BATON ROUGE, La. (AP) — A programming mistake caused more than 4,000 out-of-work Louisiana residents to get notices saying they’d been overpaid thousands of dollars in unemployment compensation and had to return the money, officials say.
“I apologize,” Louisiana Workforce Commission Ava Dejoie told The Advocate. She said incorrectly programmed computers miscalculated benefits and automatically sent the notices to people who applied on two days in March.
The commission has sent nearly 8,500 “cancellation adjustment notices” to more than 4,300 people, commission media office staffer Frededreia “Dede” Dunham wrote in an email Friday to The Associated Press. Most people got two overpayment notices, one for state payments and one for federal payments, she said.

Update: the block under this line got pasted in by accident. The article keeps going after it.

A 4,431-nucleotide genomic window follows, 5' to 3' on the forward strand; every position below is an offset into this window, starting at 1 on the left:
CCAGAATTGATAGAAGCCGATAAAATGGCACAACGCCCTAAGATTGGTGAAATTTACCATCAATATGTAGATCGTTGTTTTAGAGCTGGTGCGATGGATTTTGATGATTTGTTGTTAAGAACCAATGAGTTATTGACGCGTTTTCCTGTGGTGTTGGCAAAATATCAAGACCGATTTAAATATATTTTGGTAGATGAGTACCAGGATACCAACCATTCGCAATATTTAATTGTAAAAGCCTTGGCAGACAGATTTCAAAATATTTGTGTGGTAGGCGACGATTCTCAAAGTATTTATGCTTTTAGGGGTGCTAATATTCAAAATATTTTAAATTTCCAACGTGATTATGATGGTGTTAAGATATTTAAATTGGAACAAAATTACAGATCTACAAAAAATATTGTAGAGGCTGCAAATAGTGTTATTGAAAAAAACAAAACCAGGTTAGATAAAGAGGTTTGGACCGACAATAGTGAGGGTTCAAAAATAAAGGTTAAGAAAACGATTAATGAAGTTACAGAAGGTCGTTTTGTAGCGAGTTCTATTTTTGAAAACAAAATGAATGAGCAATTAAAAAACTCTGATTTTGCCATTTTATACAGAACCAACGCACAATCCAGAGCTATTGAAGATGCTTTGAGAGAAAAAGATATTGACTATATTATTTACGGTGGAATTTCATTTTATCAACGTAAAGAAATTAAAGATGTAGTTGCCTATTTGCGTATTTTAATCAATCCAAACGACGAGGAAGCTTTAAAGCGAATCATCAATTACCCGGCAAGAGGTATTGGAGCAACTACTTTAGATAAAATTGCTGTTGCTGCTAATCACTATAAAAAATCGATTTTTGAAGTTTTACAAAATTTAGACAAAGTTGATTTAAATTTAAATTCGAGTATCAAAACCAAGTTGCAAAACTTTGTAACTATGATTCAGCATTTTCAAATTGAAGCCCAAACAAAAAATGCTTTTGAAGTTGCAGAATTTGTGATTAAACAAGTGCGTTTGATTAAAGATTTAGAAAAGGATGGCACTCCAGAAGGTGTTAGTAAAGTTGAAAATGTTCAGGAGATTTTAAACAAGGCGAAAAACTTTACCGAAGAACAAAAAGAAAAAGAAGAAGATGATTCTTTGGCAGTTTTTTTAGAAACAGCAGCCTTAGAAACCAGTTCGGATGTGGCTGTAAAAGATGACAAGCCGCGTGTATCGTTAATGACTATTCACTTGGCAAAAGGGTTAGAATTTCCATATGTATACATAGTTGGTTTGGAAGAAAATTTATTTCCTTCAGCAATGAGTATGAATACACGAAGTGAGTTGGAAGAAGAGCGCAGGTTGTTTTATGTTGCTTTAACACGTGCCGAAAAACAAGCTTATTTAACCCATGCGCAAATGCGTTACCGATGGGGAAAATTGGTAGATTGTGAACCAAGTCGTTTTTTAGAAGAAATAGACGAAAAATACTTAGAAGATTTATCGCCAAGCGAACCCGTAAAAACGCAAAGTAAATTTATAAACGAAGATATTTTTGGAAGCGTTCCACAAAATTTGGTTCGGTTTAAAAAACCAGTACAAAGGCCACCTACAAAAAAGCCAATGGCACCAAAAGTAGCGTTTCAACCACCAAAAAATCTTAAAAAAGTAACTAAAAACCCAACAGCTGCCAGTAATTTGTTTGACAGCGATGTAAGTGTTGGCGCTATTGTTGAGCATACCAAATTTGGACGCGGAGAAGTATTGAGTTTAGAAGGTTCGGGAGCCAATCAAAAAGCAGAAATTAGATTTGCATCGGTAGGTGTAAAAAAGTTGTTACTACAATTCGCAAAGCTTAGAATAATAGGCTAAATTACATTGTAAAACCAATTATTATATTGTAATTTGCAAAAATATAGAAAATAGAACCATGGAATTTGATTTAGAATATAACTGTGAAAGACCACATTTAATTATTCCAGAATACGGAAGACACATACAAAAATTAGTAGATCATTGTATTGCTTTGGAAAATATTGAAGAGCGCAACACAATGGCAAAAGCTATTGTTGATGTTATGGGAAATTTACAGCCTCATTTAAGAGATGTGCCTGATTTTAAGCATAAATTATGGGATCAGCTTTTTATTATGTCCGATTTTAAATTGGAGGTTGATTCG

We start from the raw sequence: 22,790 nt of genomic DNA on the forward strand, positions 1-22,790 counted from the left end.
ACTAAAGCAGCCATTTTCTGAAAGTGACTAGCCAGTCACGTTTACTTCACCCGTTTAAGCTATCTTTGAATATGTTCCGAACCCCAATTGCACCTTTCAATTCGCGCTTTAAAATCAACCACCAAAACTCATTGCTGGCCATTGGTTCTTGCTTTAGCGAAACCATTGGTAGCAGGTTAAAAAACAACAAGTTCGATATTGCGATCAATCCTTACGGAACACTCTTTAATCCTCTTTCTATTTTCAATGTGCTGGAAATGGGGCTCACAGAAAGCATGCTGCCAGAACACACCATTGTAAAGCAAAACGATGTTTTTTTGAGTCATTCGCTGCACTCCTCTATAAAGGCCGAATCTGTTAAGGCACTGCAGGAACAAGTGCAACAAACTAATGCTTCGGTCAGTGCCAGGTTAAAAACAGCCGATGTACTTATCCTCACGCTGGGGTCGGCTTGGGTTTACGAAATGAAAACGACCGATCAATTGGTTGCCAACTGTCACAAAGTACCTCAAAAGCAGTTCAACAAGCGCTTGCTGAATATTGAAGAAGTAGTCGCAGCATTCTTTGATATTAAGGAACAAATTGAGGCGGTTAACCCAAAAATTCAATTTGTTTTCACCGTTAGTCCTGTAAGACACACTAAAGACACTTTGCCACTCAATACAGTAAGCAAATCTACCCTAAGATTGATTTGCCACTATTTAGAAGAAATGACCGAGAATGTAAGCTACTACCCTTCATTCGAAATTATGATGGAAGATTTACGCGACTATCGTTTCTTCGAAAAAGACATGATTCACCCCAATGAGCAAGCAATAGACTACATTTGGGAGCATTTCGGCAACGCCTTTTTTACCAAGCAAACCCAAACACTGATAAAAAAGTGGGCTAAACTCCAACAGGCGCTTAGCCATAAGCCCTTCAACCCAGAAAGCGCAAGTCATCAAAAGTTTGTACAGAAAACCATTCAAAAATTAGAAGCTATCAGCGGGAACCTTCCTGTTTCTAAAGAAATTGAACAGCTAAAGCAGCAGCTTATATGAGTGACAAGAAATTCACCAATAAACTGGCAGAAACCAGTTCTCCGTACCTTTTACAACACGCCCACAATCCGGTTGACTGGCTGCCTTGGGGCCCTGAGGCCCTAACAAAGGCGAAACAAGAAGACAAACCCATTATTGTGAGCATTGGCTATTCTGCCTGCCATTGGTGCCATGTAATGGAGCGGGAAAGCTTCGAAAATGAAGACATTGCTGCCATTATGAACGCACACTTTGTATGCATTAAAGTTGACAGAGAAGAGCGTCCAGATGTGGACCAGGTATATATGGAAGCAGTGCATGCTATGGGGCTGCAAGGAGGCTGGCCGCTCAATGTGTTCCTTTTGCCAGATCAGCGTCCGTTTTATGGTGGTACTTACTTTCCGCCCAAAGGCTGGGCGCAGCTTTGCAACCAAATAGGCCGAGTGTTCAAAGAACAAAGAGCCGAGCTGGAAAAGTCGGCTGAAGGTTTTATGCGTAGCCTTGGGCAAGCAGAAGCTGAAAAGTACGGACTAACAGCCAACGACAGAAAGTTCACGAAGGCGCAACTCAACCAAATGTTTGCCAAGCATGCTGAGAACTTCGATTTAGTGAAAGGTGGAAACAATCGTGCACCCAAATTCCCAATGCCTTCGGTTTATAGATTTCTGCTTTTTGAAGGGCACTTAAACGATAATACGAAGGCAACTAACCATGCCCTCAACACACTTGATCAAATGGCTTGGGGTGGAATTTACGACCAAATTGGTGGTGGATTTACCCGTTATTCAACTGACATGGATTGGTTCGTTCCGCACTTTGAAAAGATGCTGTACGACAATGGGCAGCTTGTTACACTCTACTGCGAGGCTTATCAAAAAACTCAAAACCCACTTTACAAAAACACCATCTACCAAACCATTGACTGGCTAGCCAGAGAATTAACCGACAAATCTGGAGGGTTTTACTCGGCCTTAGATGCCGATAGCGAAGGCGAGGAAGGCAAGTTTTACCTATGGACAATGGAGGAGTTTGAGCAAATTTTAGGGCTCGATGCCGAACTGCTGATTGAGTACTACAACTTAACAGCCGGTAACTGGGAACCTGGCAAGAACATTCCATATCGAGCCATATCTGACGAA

“There are around 20 overpayment cases that have not been canceled yet. There are variations within these cases which require further steps to be taken before canceling,” she wrote.
Dejoie said the erroneous notices were sent Sept. 9 and 10 to people who applied for benefits on March 29 and 30.
Katherine Stephens, a legislative worker laid off in April, told WBRZ-TV that after her benefits stopped last week, she found a statement on the commission website saying she’d been overpaid. Her calls to the commission were not returned.
She got two letters Monday, one saying she owed the state $4,278 and $9,600 to the federal government.
“They’re essentially asking me for $14,000, and I have 15 days to either pay it or appeal,” she said.
The commission set up an email account for people dealing with the problem, a news release said.
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